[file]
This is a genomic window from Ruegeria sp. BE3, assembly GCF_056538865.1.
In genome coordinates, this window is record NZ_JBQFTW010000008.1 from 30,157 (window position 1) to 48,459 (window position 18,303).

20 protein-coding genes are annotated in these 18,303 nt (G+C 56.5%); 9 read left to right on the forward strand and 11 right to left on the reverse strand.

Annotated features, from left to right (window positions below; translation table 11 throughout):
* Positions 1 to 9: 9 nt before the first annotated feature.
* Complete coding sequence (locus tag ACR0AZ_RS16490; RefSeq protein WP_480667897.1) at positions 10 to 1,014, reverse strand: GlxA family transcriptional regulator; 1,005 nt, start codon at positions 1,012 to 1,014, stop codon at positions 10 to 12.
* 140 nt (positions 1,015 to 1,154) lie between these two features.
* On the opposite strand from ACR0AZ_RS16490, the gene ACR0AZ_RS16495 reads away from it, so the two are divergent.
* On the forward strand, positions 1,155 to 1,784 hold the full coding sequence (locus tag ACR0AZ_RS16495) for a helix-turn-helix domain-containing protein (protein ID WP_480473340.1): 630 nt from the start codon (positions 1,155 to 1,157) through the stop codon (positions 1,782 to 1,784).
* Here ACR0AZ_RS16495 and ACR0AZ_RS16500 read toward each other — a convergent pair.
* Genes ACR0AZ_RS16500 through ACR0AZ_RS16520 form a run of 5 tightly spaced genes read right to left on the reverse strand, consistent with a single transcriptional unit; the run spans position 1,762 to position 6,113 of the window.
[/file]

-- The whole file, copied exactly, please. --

This is a genomic window from Ruegeria sp. BE3, assembly GCF_056538865.1.
In genome coordinates, this window is record NZ_JBQFTW010000008.1 from 30,157 (window position 1) to 48,459 (window position 18,303).

20 protein-coding genes are annotated in these 18,303 nt (G+C 56.5%); 9 read left to right on the forward strand and 11 right to left on the reverse strand.

Annotated features, from left to right (window positions below; translation table 11 throughout):
* Positions 1 to 9: 9 nt before the first annotated feature.
* Complete coding sequence (locus tag ACR0AZ_RS16490; RefSeq protein WP_480667897.1) at positions 10 to 1,014, reverse strand: GlxA family transcriptional regulator; 1,005 nt, start codon at positions 1,012 to 1,014, stop codon at positions 10 to 12.
* 140 nt (positions 1,015 to 1,154) lie between these two features.
* On the opposite strand from ACR0AZ_RS16490, the gene ACR0AZ_RS16495 reads away from it, so the two are divergent.
* On the forward strand, positions 1,155 to 1,784 hold the full coding sequence (locus tag ACR0AZ_RS16495) for a helix-turn-helix domain-containing protein (protein ID WP_480473340.1): 630 nt from the start codon (positions 1,155 to 1,157) through the stop codon (positions 1,782 to 1,784).
* Here ACR0AZ_RS16495 and ACR0AZ_RS16500 read toward each other — a convergent pair.
* Genes ACR0AZ_RS16500 through ACR0AZ_RS16520 form a run of 5 tightly spaced genes read right to left on the reverse strand, consistent with a single transcriptional unit; the run spans position 1,762 to position 6,113 of the window.